Vous pouvez vous désabonner à tout moment. N’hésitez pas à nous contacter si vous avez des questions ou des préoccupations
Vous pouvez vous désabonner à tout moment.
N’hésitez pas à nous contacter si vous avez des questions ou des préoccupations
You probably didn’t think you wanted to learn about Acadian history while tasting the world’s best alcohol, but you do. At least if you’re visiting the incredibly interesting Fils Du Roy distillery. During this remote distillery tour one fascinating story splinters off into a dozen more, and they all end with a unifying theme: Alcohol.
It’s difficult to imagine a small distillery in Petit-Paquetville, New Brunswick raking in multiple medals at the San Francisco World Spirits Competition, but that’s exactly what’s happened in 2015 and 2016. But the story behind the creation of the gin is as interesting as the spirit itself.
How did Fils Du Roy come into existence? Did you always produce gin?
Well, the story behind Fils Du Roy is long. I was a lifelong brewer, but when my community of Petit Paquetville began to experience difficult financial times, I wanted to do something to help the community. We didn’t always make gin. That was actually a mistake. Initially we wanted to produce absinthe. It’s such a nuanced and interesting cocktail. It’s so layered. I became fascinated with it.
Isn’t absinthe illegal?
Sort of. It was until 2010, but under false accusations. At one point wine became very expensive and absinthe became the predominant spirit in Europe. To regain control of the market, many wine producers began to spread myths about absinthe; that it makes you crazy, that it makes you sick, etc. All of these stories have been proven false time and again but they still linger.
So how did you begin producing gin?
It’s important to me to source as many ingredients as I can from New Brunswick and some of the ingredients in absinthe are native to the region. New Brunswick has an abundance of juniper berries and botanicals that lend themselves to a very good gin. I began experimenting with the gin but didn’t intend to sell it. When entering the San Francisco World Spirits Competition, I was informed I’d be able to submit some extra bottles of my spirits at essentially no extra charge, so I decided to throw my experimental bottles of gin into the competition. When the results came back, I thought they had made a mistake. My absinthe received a third place medal, but my gin had received the highest honour: Gold!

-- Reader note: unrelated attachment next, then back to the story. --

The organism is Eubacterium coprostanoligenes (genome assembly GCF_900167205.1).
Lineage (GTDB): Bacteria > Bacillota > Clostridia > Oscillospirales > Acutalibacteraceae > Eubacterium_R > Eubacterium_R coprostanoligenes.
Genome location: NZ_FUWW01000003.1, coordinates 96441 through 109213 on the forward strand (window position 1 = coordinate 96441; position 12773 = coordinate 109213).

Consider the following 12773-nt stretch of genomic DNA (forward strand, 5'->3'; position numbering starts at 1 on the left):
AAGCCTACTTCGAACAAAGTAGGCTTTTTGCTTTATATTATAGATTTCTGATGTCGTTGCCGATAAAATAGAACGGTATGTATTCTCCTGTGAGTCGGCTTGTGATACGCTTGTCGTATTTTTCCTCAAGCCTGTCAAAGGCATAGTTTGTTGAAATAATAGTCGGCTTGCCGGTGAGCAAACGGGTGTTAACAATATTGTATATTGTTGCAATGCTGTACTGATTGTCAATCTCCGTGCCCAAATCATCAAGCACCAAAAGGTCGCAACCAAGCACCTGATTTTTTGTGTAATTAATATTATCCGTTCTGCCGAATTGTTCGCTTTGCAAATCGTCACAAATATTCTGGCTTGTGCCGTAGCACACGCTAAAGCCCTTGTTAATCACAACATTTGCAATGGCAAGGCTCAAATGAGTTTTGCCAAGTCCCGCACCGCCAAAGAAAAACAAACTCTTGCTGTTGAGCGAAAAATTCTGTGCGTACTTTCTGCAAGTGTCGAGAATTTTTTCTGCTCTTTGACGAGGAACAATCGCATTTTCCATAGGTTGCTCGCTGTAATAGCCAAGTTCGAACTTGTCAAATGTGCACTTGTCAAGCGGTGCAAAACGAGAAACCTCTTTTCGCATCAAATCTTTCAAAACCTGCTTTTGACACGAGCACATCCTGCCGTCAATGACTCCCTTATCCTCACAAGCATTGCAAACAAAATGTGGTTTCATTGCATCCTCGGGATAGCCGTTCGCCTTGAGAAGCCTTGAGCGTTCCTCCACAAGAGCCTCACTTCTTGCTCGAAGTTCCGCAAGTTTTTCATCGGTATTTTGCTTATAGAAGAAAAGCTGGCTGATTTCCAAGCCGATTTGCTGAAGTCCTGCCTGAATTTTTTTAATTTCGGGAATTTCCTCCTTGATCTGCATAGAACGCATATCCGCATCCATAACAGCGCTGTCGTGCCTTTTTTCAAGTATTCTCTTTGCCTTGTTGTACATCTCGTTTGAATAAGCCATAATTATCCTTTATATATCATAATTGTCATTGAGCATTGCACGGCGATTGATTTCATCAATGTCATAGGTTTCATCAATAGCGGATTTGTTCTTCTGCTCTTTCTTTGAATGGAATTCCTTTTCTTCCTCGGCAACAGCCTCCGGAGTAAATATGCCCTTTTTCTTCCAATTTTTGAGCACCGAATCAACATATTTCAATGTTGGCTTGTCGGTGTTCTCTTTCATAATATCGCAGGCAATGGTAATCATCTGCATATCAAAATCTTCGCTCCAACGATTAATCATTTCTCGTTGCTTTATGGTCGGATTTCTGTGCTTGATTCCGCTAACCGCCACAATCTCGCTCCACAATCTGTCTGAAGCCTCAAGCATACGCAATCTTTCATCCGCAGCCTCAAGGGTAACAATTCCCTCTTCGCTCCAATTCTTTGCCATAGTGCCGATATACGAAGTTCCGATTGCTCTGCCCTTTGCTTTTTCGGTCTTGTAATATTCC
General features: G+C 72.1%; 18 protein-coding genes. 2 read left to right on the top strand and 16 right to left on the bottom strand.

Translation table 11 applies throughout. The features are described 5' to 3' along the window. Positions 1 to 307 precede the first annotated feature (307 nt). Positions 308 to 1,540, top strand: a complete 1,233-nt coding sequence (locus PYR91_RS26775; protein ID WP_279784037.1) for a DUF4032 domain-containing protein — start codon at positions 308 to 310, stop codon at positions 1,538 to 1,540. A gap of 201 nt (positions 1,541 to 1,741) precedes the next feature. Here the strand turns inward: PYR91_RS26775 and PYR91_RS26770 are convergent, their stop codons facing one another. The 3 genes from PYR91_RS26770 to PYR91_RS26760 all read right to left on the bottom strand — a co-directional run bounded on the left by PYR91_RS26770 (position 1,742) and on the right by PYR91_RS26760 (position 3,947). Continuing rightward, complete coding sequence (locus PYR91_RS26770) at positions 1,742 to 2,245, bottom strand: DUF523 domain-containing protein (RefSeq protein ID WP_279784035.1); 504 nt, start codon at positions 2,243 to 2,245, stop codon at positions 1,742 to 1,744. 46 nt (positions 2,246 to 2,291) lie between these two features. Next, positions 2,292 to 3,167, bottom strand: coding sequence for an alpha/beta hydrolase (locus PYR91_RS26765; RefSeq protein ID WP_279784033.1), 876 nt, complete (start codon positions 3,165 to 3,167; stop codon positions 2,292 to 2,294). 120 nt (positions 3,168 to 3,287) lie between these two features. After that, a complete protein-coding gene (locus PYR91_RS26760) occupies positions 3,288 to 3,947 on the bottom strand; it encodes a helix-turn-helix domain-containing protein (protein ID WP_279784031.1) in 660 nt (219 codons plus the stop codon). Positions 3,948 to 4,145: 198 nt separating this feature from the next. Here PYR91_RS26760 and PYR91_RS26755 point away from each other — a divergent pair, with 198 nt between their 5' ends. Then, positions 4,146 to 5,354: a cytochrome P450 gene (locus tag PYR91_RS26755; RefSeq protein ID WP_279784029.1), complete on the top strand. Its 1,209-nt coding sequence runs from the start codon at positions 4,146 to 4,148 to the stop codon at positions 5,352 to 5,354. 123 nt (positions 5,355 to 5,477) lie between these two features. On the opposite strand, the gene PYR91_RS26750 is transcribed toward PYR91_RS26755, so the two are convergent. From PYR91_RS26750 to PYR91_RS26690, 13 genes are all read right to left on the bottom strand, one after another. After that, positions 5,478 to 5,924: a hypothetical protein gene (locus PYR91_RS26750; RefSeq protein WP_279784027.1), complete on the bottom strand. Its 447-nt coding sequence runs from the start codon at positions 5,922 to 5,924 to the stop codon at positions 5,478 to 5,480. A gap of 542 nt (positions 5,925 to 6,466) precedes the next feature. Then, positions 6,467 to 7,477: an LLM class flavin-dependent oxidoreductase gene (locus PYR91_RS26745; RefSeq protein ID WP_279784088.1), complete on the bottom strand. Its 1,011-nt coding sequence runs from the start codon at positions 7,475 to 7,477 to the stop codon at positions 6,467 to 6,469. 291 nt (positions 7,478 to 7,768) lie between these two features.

What makes your spirits so distinct?
Well, as I mentioned, we try to source as many local ingredients as we can. In addition to this, we use a very traditional method of production. We use white oak barrels, specialized copper pots that are created in the same method they were 150 years ago, zero artificial ingredients. I just use a temperature gauge, I smell the spirit, I taste the spirit, I oversee every single step along the way.
Which spirit are you most excited about at the moment?
Well, I initially became fascinated with the absinthe, and then eventually the gin, but I’m currently very intrigued by whisky. I really enjoy the production and nuances of it. I’m really enjoying creating our line of beers and we’re currently producing a whisky that’s nearly clear. It’s a white whisky! Many whiskies use a colourant to get that amber colour that many whisky drinkers are familiar with. We use a very very small amount of incredibly dark maple syrup produced right here in New Brunswick. It colours it very nicely and gives just a very slight hint of maple at the end. I’m really enjoying creating and perfecting it.
Sébastien Roy originally created the distillery to create jobs in his town of Paquetville, New Brunswick
Absinthe has always been legal in Canada (even with wormwood)
Absinthe does not have hallucinogenic properties
Roy now brews beer and distills a gin and whisky
Many of his brews and spirits have significant Acadian history embed in their recipe and name
Many of his products are available at New Brunswick Liquor Corporation locations and SAQ